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Death of Mick Lavelle marks end of an era

The end of an era, the passing of an evergreen

Neill O’Neill

WE often hear the expression about the recently deceased that their ‘like will not be seen again’, but never before in my opinion has it rung so true, as at the funeral last week of Mick Lavelle. I have been familiar with Mick Lavelle all my life, firstly through my mother’s involvement in Comhaltas when I was very young, but I really got to know the man, the legend, through my first ever job. 
As a scrawny but eager kid, not long into my teens, the late, but wonderful, Geraldine Molloy, recognised that I’d be useful for manoeuvering between the patrons who packed her thriving establishment every night, to collect empty glasses. And just as Matt Molloy’s was wedged to capacity every evening, so too Mick Lavelle was present. I spent six great years working part-time as a bar help and subsequently a bar tender in Molloy’s, learning much about life along the way, and while the faces in the crowd and behind the bar changed frequently, along with Seamus, the Molloy family and a few loyal locals, Mick Lavelle was the other ever-present.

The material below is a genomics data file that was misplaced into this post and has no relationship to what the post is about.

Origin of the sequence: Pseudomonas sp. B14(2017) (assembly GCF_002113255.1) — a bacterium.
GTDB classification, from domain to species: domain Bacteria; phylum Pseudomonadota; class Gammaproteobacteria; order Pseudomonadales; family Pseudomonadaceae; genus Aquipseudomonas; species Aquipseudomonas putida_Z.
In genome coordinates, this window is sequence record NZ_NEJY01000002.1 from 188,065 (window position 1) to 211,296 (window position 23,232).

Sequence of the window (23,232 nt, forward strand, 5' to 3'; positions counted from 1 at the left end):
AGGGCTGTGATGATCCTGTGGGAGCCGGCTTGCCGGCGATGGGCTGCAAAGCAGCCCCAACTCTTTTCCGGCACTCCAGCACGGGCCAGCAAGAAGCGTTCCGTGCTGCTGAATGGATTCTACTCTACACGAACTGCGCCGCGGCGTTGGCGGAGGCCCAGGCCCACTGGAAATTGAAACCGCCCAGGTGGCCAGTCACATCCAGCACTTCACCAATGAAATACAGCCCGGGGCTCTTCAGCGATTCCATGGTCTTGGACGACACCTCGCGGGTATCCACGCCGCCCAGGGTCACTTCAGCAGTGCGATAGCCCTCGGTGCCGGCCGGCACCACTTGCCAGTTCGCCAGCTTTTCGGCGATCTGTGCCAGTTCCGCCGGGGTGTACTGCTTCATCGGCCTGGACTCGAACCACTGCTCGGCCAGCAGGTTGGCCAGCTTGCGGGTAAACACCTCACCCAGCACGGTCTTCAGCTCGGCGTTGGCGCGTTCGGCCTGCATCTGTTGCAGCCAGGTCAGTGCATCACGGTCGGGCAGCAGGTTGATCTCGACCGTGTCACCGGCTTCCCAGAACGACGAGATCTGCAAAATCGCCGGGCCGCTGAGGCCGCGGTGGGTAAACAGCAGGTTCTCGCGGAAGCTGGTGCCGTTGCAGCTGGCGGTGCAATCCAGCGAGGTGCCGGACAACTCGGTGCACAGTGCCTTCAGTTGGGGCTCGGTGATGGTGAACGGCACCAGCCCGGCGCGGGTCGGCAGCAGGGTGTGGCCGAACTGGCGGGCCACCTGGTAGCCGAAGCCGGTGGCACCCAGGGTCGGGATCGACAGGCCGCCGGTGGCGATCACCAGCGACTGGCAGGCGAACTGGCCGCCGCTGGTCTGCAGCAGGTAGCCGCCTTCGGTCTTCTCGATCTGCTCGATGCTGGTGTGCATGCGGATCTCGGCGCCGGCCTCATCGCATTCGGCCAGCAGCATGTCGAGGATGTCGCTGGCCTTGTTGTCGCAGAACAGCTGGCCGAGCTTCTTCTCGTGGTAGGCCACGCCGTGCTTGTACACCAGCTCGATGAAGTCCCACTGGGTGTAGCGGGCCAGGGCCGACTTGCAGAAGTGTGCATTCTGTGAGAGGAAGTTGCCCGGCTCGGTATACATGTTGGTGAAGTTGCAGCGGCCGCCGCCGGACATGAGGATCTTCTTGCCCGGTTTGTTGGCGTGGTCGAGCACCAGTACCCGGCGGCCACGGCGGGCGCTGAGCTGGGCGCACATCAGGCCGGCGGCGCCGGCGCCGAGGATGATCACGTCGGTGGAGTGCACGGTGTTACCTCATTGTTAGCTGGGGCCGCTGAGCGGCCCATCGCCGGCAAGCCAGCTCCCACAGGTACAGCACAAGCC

They say familiarity breeds contempt, but it never did with Mick Lavelle, rather the opposite was true, it made him an icon. I can still remember word for word his parody of some great Irish songs, such as ‘The Drunk Driver’ or the way only he could deliver the lines about the Green Fields of France being piled on top of Willie MacBride’s head. It never wore thin on me hearing those songs, or the stories, such as the one about the ‘fella called Andy’ whose mouth got him into all sorts of trouble on a walk to town one day where he kept repeating what he was told by others along the way. I can still remember the punch-line, and what it implied, and the way Mick would just wink and soak up the laughter each time he delivered it.
In my time Mick never asked for more than a cup of tea or a 7-UP, and would spend hours on end in the back of Molloy’s, chatting to visitors and singing for them. All the accolades that ever came his way were richly deserved. Mick was a character, an ambassador for Westport who, in his own unique way, did more good for the town than will ever be truly appreciated. His traditional look never changed over the years, his voice never diminished, his massive repertoire always instantly available in his head for him to break into spontaneous song.
His passing deprives Westport of a great asset, of a kind and gentle man, who brought life and laughter wherever he went. Truly, his like will not be seen again.